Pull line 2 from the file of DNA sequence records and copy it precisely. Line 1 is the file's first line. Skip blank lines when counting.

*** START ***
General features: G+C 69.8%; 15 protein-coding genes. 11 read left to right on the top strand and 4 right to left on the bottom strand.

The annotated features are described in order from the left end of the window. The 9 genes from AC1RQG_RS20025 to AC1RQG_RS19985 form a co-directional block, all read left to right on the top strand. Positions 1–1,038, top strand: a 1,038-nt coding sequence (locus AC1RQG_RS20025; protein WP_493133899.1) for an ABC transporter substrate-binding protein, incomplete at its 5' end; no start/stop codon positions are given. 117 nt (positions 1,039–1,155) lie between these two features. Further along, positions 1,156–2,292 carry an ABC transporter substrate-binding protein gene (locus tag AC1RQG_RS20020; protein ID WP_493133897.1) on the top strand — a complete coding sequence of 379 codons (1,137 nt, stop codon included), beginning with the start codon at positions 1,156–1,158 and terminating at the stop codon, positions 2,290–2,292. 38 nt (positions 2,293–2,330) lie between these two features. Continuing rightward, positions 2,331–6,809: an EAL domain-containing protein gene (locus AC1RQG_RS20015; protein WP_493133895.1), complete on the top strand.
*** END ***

The annotated features are described in order from the left end of the window. The 9 genes from AC1RQG_RS20025 to AC1RQG_RS19985 form a co-directional block, all read left to right on the top strand. Positions 1–1,038, top strand: a 1,038-nt coding sequence (locus AC1RQG_RS20025; protein WP_493133899.1) for an ABC transporter substrate-binding protein, incomplete at its 5' end; no start/stop codon positions are given. 117 nt (positions 1,039–1,155) lie between these two features. Further along, positions 1,156–2,292 carry an ABC transporter substrate-binding protein gene (locus tag AC1RQG_RS20020; protein ID WP_493133897.1) on the top strand — a complete coding sequence of 379 codons (1,137 nt, stop codon included), beginning with the start codon at positions 1,156–1,158 and terminating at the stop codon, positions 2,290–2,292. 38 nt (positions 2,293–2,330) lie between these two features. Continuing rightward, positions 2,331–6,809: an EAL domain-containing protein gene (locus AC1RQG_RS20015; protein WP_493133895.1), complete on the top strand.